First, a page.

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Research Article
 

Impact of HIV and Mycobacterium Tuberculosis Co-Infections on Antioxidant Status in Nigeria



Osuji Faustina Nkechi, Onyenekwe Charles Chinedu, Ifeanyichukwu Martins Ositadinma, Ahaneku Joseph Ebere, Ezeani Michael and Ezeugwunne Ifeoma Priscilla
 
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ABSTRACT

Severe Oxidative stress has been reported in Tuberculosis infected individuals as a result of tissue inflammation, poor nutrition and poor immunity and this stress becomes more severe in those co-infected with HIV. Therefore the present study was designed to assess the antioxidant status of HIV infected participants with or without tuberculosis co-infections and in HIV seronegative participants infected with tuberculosis. 193 participants were randomly recruited for the study and grouped into: (i) Symptomatic HIV infected participants with tuberculosis co-infections (n = 67) (ii) symptomatic HIV infected participants without tuberculosis (n = 45) (iii) HIV seronegative participants with Tuberculosis (n = 52) and (IV) HIV seronegative control participants without tuberculosis (n = 29). Blood samples collected from the participants were used for HIV screening, CD4+T cell count, glutathione reductase activity, glutathione peroxidase activity, Total Antioxidant Status and albumin estimations. The results showed that glutathione reductase, glutathione peroxidase and Total Antioxidant Status were significantly lowered in both HIV infected participants with or without tuberculosis and HIV seronegative participants with tuberculosis (P<0.01), compared (in each case) with HIV seronegative participants without tuberculosis. The CD4+T cell count were significantly low in HIV infected participants with tuberculosis co-infections and HIV infected group without tuberculosis when compared with HIV seronegative participants with or without tuberculosis. However the CD4+T cell count in HIV infected participants with tuberculosis was not significantly different when compared with HIV infected participants without tuberculosis. The serum albumin were lowered in HIV infected participants with tuberculosis and tuberculosis infected participants (P<0.01 in each case). Correlation studies amongst groups showed significant correlation between CD4+T cell count and antioxidants in both HIV and tuberculosis co-infected participants and in HIV infected participants without tuberculosis (P<0.01 in each case). Serum albumin correlated positively with the antioxidants in both HIV infected participants and those co-infected with tuberculosis. There was no significant correlation between CD4+T cell count and the antioxidants in HIV seronegative participants with or without tuberculosis. The study observed alterations in the levels of glutathione reductase, glutathione peroxidase, total antioxidant status and albumin in tuberculosis infected participants and in HIV infected participants with and without tuberculosis. This could be as a result of greater utilization of antioxidants subsequent to increased oxidative stress. These findings also further support a link between oxidative stress, tuberculosis and HIV infection.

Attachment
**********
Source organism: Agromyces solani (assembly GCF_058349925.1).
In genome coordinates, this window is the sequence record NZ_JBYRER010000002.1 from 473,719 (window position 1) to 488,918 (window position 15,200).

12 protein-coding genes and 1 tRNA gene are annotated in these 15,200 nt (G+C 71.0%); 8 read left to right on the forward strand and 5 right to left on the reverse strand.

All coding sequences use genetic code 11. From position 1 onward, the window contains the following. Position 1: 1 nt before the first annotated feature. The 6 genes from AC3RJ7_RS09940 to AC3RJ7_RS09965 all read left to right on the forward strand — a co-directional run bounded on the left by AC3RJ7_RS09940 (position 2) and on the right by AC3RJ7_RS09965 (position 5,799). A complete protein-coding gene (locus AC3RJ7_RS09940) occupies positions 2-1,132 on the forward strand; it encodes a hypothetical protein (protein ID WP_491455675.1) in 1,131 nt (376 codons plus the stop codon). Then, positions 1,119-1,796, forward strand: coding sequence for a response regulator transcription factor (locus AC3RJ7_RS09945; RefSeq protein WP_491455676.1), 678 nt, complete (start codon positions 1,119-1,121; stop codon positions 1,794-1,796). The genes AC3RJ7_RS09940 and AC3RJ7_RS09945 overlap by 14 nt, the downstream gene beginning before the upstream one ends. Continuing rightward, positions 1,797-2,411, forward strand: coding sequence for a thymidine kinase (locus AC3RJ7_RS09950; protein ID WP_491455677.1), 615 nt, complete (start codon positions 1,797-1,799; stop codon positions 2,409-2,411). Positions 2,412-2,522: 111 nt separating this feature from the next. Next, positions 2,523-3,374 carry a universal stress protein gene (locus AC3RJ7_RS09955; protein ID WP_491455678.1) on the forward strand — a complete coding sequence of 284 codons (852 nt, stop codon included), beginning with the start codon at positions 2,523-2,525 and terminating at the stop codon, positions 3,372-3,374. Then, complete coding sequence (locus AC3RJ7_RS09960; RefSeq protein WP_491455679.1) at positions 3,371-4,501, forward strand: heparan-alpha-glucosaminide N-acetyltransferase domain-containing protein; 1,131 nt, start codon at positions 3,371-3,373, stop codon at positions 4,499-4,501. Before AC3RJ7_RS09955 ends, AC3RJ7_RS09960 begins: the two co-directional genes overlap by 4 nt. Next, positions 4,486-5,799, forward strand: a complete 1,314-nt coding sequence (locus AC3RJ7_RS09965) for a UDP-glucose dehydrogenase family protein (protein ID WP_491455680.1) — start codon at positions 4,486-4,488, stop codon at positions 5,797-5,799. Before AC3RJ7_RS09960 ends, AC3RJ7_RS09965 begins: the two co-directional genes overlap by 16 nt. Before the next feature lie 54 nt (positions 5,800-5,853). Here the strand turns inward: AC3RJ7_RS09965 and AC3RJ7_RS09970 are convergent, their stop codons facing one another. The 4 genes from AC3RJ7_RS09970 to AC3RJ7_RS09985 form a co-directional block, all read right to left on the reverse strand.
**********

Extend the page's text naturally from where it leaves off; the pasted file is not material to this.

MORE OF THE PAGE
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  How to cite this article:

Osuji Faustina Nkechi, Onyenekwe Charles Chinedu, Ifeanyichukwu Martins Ositadinma, Ahaneku Joseph Ebere, Ezeani Michael and Ezeugwunne Ifeoma Priscilla, 2013. Impact of HIV and Mycobacterium Tuberculosis Co-Infections on Antioxidant Status in Nigeria. Pakistan Journal of Nutrition, 12: 496-504.

DOI: 10.3923/pjn.2013.496.504

URL: https://scialert.net/abstract/?doi=pjn.2013.496.504

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